Job Market Paper
From Ideas to Trade (with Fernando Yu)
This paper studies how cross-country differences in the allocation of technology affect bilateral trade. Do both the stock and dispersion of technology matter for exports? We build on Eaton and Kortum (2002) and develop a Ricardian model where the process of innovation determines both the stock and dispersion of technology in each country. Like in the EK model, a higher stock of technology and lower relative input costs foster exports. Unlike in the EK model, a country's overall comparative advantage depends on the country-specific dispersion of technology which governs the advantage of having lower input costs. In particular, a smaller technological dispersion benefits countries with lower input costs since trade is determined by these and not technological differences. The opposite is true for a high dispersion. To test our model we create a novel dataset of historical patents and use these to construct our technology variables. Our results confirm our model's predictions and indicate that technological innovation matters for trade through both the stock of patents and their dispersion across the economy.
Distance and Trade: A Natural Experiment in South America - link coming soon
One of the major puzzles in the literature of empirical international trade is that the negative effect of geographic distance on bilateral trade is highly persistent in time. In this paper I exploit a natural experiment, the Pulp Mill Conflict, that took place in South America to obtain accurate estimates of the elasticity of transport costs with respect to bilateral trade. The conflict introduces a time component to the geographic distance between country pairs, which allows for the inclusion of bilateral pair fixed effects to control for all characteristics other than the time-varying distances. Results suggest that traditional gravity estimates suffer form (upward) omitted variable bias. Nevertheless, transportation costs are still very important for explaining bilateral trade.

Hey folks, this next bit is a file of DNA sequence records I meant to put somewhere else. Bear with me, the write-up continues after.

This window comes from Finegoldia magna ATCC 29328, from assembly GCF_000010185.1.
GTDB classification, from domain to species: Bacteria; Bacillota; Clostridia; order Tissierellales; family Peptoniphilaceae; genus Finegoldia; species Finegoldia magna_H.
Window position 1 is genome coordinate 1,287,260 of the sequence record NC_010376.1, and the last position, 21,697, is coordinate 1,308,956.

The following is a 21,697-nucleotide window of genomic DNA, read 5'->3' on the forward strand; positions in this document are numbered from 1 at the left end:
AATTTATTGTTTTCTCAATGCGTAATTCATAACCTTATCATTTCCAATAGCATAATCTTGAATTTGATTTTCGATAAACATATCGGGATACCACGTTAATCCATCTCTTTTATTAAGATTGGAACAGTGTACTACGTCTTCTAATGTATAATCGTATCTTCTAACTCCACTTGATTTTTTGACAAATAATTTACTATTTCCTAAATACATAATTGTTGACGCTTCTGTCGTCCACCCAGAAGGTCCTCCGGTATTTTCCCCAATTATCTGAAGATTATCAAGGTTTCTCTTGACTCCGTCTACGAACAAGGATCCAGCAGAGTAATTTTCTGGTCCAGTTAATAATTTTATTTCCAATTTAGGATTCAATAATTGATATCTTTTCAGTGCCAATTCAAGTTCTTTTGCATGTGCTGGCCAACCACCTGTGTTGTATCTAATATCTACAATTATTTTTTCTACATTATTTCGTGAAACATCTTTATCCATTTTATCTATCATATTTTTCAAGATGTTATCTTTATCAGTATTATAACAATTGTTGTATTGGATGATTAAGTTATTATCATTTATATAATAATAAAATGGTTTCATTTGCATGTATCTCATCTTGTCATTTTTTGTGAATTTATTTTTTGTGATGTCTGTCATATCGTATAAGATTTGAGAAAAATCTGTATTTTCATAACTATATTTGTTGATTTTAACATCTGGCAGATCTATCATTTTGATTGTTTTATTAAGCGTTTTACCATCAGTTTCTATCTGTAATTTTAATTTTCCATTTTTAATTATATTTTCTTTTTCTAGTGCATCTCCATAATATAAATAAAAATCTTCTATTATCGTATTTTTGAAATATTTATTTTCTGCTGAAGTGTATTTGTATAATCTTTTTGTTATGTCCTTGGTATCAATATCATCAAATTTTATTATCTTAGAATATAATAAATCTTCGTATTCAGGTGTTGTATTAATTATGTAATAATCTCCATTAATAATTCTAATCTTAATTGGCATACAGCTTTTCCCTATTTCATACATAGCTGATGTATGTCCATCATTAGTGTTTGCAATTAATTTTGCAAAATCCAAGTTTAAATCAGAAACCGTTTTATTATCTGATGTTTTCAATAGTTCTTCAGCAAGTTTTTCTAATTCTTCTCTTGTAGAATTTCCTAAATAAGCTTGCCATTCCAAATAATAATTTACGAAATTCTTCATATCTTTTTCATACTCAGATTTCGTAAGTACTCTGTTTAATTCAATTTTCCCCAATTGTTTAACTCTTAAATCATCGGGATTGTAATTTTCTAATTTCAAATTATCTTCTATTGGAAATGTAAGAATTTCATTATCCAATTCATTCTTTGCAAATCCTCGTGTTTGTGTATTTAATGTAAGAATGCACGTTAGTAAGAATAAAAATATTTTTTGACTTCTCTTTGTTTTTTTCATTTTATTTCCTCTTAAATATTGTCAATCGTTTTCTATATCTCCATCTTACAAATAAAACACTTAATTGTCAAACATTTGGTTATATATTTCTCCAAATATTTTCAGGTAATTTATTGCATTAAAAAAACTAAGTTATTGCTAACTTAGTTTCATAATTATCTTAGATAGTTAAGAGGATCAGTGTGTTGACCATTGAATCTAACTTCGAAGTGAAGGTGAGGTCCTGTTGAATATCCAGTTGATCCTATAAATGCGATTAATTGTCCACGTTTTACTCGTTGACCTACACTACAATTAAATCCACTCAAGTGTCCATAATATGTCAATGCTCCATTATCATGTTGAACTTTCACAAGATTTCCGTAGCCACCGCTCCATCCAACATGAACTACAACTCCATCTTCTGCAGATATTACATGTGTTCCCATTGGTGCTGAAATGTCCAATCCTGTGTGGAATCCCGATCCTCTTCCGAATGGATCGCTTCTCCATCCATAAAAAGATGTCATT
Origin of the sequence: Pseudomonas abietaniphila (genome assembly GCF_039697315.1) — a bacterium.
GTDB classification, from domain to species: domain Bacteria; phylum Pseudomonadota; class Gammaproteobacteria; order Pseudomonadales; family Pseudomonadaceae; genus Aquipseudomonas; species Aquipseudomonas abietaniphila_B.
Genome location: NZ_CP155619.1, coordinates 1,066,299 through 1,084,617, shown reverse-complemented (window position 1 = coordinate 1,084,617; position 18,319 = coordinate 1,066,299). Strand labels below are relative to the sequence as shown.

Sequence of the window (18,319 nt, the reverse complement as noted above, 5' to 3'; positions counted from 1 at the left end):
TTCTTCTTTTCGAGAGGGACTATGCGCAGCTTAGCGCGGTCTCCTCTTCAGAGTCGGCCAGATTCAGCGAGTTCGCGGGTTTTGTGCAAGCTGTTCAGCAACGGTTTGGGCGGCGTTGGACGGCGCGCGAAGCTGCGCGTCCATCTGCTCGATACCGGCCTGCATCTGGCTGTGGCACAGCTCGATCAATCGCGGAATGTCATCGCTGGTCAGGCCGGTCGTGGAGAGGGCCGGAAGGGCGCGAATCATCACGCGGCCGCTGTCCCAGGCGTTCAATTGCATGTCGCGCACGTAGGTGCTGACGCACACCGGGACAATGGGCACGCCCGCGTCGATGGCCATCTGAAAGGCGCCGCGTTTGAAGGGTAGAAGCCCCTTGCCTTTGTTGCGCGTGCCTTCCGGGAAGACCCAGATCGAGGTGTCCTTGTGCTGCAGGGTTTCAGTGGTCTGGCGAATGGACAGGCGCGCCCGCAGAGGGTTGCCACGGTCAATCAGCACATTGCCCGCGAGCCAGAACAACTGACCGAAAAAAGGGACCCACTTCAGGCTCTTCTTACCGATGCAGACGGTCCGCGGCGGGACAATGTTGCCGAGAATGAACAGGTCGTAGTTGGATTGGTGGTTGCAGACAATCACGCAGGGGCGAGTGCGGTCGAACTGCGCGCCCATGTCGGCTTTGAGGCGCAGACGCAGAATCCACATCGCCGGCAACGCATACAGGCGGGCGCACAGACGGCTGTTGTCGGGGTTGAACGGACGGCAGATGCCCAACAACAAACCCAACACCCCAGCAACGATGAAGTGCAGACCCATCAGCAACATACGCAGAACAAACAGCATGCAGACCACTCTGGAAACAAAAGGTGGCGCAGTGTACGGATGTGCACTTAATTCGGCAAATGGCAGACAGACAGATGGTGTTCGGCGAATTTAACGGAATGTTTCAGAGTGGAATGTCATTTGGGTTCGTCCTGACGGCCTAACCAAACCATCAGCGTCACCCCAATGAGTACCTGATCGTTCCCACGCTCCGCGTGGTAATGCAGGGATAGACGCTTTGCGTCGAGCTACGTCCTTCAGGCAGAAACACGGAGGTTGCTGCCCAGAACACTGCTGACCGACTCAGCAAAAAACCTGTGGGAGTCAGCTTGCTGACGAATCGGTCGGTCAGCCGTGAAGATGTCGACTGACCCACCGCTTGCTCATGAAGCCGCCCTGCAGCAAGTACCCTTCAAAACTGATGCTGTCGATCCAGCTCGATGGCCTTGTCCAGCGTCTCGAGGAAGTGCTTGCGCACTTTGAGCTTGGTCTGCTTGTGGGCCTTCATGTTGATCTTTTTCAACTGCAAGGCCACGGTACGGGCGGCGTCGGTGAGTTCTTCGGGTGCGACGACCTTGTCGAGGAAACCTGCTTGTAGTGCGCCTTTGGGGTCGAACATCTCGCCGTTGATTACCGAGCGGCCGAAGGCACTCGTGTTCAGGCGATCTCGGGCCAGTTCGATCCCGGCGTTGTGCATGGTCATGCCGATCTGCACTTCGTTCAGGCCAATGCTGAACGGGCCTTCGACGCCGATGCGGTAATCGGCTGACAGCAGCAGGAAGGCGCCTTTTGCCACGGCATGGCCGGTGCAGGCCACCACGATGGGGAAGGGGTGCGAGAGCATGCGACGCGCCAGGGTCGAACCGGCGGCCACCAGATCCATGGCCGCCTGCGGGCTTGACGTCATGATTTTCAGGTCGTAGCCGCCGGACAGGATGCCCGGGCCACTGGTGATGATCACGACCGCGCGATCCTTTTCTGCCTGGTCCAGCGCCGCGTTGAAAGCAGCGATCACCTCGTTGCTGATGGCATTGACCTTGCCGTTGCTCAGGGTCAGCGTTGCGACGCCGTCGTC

Unveiling the pattern of technological diversification
This paper studies the evolution of the patterns of diversification in technological capabilities along the level of per capita income. Using data on historical international patents in the USPTO for 84 developed and developing countries I show the existence of a U-shaped relationship between income and sectoral concentration that is consistent with the findings of Imbs and Wacziarg (2003) for production and Cadot et. al. (2011) for exports. As GDP per capita rises economies become more (technologically) diversified, until they reach a turning point where they start specializing again. I relate this finding to various theories of innovation but offer an alternative explanation based on a Ricardian-HO hybrid model that is more consistent with the empirical regularities found in the data.